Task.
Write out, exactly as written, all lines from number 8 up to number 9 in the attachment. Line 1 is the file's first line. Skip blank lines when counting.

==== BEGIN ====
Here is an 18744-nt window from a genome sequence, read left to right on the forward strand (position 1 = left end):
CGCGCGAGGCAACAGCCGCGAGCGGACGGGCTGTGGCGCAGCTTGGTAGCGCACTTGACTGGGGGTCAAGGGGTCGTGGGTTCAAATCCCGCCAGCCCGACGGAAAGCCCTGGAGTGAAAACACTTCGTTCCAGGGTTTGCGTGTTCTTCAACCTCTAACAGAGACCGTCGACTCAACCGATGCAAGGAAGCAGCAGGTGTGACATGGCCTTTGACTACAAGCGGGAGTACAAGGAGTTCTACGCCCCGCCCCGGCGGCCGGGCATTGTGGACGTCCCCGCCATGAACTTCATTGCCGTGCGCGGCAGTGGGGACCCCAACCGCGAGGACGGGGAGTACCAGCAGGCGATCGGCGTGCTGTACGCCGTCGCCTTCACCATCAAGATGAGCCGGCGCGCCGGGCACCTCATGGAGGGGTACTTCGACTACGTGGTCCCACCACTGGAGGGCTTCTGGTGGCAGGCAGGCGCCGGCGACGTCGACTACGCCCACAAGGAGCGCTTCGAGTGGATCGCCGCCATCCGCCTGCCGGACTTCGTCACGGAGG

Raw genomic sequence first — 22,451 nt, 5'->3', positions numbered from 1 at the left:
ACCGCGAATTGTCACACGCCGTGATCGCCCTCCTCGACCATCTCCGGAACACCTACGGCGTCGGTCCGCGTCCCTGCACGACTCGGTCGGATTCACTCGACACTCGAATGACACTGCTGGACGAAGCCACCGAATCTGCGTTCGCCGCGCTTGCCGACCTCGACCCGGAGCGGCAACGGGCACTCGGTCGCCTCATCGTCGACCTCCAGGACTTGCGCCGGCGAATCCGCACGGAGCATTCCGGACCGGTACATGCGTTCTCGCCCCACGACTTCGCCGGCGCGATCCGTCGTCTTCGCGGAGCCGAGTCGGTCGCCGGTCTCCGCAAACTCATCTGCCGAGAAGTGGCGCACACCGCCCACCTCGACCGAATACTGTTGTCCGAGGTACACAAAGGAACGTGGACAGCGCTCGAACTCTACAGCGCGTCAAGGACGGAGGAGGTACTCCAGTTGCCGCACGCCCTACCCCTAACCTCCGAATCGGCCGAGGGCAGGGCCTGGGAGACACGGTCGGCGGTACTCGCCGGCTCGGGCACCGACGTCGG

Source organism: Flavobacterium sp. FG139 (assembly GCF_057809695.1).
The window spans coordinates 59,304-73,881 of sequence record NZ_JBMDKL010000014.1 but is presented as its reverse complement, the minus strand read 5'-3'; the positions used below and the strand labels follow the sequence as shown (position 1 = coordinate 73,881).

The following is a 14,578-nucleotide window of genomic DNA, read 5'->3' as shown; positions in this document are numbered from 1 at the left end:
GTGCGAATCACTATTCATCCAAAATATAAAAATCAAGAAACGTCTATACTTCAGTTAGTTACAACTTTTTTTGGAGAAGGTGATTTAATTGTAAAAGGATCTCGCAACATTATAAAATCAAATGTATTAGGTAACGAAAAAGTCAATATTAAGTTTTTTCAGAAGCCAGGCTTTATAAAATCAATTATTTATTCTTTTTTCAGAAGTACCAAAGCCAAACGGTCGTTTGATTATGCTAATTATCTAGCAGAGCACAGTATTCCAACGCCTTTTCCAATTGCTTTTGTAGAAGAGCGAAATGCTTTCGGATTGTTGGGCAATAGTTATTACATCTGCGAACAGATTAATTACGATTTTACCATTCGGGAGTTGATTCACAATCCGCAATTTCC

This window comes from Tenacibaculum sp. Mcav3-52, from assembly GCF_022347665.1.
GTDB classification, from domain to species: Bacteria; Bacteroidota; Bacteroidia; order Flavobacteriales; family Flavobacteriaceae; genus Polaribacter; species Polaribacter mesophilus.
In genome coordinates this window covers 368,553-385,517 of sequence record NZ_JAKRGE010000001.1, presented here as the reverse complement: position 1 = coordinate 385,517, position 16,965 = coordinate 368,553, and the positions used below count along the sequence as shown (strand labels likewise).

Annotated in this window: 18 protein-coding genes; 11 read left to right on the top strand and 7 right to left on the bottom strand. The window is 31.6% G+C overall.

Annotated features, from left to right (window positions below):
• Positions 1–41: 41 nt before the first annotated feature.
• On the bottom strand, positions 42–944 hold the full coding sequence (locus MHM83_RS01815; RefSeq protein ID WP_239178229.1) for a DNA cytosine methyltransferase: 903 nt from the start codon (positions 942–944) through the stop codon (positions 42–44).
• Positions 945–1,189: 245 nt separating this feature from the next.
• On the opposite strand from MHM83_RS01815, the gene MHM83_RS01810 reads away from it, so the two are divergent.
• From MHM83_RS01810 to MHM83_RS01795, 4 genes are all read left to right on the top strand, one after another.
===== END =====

GTGCGAATCACTATTCATCCAAAATATAAAAATCAAGAAACGTCTATACTTCAGTTAGTTACAACTTTTTTTGGAGAAGGTGATTTAATTGTAAAAGGATCTCGCAACATTATAAAATCAAATGTATTAGGTAACGAAAAAGTCAATATTAAGTTTTTTCAGAAGCCAGGCTTTATAAAATCAATTATTTATTCTTTTTTCAGAAGTACCAAAGCCAAACGGTCGTTTGATTATGCTAATTATCTAGCAGAGCACAGTATTCCAACGCCTTTTCCAATTGCTTTTGTAGAAGAGCGAAATGCTTTCGGATTGTTGGGCAATAGTTATTACATCTGCGAACAGATTAATTACGATTTTACCATTCGGGAGTTGATTCACAATCCGCAATTTCC

This window comes from Tenacibaculum sp. Mcav3-52, from assembly GCF_022347665.1.